From the March 1999 issue of Startups

When you hear about successful entrepreneurs, often the first question that springs to mind is "How did they think of that?" To assuage your curiosity--and, hopefully, inspire some big-bucks ideas of your own--we asked several successful entrepreneurs to share the stories behind their big ideas.

Solving a problem

Entrepreneur: Robert Crespin, 35
Company name: Pigeon Control Professionals
Location: Redondo Beach, California
Year started: 1989

How it all hatched: As owner of a maintenance firm, Crespin witnessed the results of brutal bird bomb squads day in and day out. The last straw came when one client, a restaurant, received recurring pigeon gifts--all on the same window. "[It was] trashed," Crespin recalls.

Race for the cure: Determined to find out what makes these feathered fiends tick, Crespin vowed to "learn the bird." "It was almost a joke when we first started," he says, recalling attempts to scare pigeons with rubber snakes. "Now we're pigeon experts." The key fact his research uncovered: "Once pigeons find a nook, they're going to roost and poop everywhere. When one bird leaves, another comes in, because droppings attract other birds." With that knowledge, Crespin now uses screens, reflective balloons and nonharmful repellent to rid clients of pigeons. (His products are also available at select Los Angeles County hardware stores or by ordering directly).

Soaring to new heights: Clients such as Starbucks, Arby's, The Walt Disney Co. and The Rose Bowl, plus residential customers, have propelled the 20-person company's sales to $1 million plus. Let's hear it for the birds.

Lesson: If you've got a problem, chances are someone else shares your frustration--and is willing to pay for a solution.

Process of elimination

Entrepreneurs: Todd Graves, 27, & Craig Silvey, 27
Company name: Raising Cane's
Location: Baton Rouge, Louisiana
Year started: 1996

We'll have the chicken: Pals since they were partners in a seventh-grade social studies contest, Graves and Silvey knew they worked well together. They kept in contact while attending different universities, and decided if they ever started a business, it had to be a team effort. But what business? They chose a chicken fingers-only restaurant. "It was a simple system we could master--it wasn't an extensive menu," says Graves of their decision to focus on the bar and restaurant favorites. "We knew that would make everything easier, from ordering to training employees."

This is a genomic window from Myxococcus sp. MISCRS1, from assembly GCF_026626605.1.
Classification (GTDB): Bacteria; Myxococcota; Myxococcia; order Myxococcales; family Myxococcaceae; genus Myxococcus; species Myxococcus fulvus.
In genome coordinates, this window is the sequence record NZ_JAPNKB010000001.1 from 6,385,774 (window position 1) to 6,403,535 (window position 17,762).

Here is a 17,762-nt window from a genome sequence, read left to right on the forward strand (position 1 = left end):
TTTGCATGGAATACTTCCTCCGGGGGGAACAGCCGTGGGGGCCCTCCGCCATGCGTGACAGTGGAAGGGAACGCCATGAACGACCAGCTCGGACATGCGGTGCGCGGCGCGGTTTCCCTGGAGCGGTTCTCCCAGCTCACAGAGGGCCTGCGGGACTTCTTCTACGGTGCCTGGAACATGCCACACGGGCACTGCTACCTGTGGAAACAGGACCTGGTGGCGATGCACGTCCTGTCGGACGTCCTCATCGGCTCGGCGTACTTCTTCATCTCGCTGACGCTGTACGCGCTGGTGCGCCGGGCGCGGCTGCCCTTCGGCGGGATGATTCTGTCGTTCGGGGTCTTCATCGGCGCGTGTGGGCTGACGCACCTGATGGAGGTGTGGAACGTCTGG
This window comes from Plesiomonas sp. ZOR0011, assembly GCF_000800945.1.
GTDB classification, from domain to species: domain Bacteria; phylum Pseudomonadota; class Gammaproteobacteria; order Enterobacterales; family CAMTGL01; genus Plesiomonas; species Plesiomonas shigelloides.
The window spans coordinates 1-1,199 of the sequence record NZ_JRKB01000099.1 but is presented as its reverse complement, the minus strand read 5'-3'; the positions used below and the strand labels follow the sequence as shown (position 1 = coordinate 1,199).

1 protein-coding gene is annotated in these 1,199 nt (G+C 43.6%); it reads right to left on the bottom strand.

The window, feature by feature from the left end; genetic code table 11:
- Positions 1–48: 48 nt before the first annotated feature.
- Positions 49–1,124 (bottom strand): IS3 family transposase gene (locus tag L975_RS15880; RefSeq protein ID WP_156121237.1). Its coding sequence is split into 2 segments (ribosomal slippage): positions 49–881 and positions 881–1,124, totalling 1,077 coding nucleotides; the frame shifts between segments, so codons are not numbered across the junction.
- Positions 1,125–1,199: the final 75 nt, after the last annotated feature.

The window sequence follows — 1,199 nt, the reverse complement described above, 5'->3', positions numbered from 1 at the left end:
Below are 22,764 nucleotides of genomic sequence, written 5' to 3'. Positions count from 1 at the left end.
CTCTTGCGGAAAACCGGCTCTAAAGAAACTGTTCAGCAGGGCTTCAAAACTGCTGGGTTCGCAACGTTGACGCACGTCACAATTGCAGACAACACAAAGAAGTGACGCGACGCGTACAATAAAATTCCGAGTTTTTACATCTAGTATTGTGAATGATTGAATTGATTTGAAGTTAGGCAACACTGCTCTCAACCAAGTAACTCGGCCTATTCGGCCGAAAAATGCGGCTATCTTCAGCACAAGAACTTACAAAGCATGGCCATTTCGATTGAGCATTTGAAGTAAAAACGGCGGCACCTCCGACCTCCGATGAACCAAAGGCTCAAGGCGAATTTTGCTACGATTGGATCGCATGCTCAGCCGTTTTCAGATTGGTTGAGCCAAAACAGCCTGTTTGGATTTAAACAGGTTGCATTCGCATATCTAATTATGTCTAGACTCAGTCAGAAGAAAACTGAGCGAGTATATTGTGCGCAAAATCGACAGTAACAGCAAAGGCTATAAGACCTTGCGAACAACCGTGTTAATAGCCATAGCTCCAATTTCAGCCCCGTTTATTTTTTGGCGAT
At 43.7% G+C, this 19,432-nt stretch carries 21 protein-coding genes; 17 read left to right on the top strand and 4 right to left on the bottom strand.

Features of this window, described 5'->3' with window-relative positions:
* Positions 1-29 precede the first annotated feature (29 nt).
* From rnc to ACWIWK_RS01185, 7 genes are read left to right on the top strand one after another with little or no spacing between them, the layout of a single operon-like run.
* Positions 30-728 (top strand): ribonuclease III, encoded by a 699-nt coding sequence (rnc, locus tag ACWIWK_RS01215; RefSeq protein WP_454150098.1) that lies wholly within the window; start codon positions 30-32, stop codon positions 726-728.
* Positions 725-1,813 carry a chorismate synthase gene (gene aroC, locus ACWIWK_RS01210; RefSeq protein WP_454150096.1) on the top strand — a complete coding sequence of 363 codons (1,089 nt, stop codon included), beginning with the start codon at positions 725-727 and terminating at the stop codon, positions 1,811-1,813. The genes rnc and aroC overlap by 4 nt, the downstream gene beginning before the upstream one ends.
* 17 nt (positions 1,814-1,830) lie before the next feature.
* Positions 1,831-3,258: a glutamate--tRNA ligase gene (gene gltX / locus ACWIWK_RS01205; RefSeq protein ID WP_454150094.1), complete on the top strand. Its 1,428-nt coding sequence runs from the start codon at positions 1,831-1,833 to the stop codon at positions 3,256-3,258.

Plus, jokes Silvey, "Todd's obsessed with [chicken fingers]. He eats them every night."

Socially acceptable: "We went to banks and [basically got] laughed at," says Silvey. So the buddies got jobs on an Alaskan fishing boat to save up for start-up. By the time their first drive-thru/dine-in location was a success, banks were lining up to offer loans for the second, also in Baton Rouge. What convinced the pair their plan would work when banks didn't believe? Their inside knowledge that "students are always eating at all times of the day," according to Graves.

Success to-go: The two Raising Cane's locations employ 70 people and should gross well over $2 million this year, thanks to the restaurants' late-night hours (until 3 p.m. four nights a week, and midnight the rest of the week) and Baton Rouge-area students who don't cook.

Lesson: Know you want to start a business, but don't know what business to start? Assess your market's needs and your needs until you find a match.

Filling a niche

Entrepreneur: Brad Barnhorn, 32
Company name: Fantasia Fresh Juice Co.
Location: Rosemont, Illinois
Year started: 1998